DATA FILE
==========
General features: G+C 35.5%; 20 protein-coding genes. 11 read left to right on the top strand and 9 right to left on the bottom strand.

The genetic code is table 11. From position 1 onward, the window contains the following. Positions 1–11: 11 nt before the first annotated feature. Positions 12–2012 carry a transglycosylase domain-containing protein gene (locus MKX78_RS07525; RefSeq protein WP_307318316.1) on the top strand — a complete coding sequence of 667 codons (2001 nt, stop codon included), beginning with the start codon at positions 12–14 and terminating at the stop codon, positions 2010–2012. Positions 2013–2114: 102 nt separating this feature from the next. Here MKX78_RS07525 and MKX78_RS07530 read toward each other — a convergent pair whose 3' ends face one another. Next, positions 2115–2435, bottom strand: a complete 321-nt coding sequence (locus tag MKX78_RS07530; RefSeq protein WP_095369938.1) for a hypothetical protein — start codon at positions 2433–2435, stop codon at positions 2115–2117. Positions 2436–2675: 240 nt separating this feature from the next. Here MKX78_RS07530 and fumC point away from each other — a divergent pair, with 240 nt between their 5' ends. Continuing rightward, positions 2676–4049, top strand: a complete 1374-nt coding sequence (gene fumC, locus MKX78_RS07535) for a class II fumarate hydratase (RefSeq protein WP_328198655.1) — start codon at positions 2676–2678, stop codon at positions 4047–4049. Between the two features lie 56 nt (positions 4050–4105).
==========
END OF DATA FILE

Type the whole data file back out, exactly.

General features: G+C 35.5%; 20 protein-coding genes. 11 read left to right on the top strand and 9 right to left on the bottom strand.

The genetic code is table 11. From position 1 onward, the window contains the following. Positions 1–11: 11 nt before the first annotated feature. Positions 12–2012 carry a transglycosylase domain-containing protein gene (locus MKX78_RS07525; RefSeq protein WP_307318316.1) on the top strand — a complete coding sequence of 667 codons (2001 nt, stop codon included), beginning with the start codon at positions 12–14 and terminating at the stop codon, positions 2010–2012. Positions 2013–2114: 102 nt separating this feature from the next. Here MKX78_RS07525 and MKX78_RS07530 read toward each other — a convergent pair whose 3' ends face one another. Next, positions 2115–2435, bottom strand: a complete 321-nt coding sequence (locus tag MKX78_RS07530; RefSeq protein WP_095369938.1) for a hypothetical protein — start codon at positions 2433–2435, stop codon at positions 2115–2117. Positions 2436–2675: 240 nt separating this feature from the next. Here MKX78_RS07530 and fumC point away from each other — a divergent pair, with 240 nt between their 5' ends. Continuing rightward, positions 2676–4049, top strand: a complete 1374-nt coding sequence (gene fumC, locus MKX78_RS07535) for a class II fumarate hydratase (RefSeq protein WP_328198655.1) — start codon at positions 2676–2678, stop codon at positions 4047–4049. Between the two features lie 56 nt (positions 4050–4105).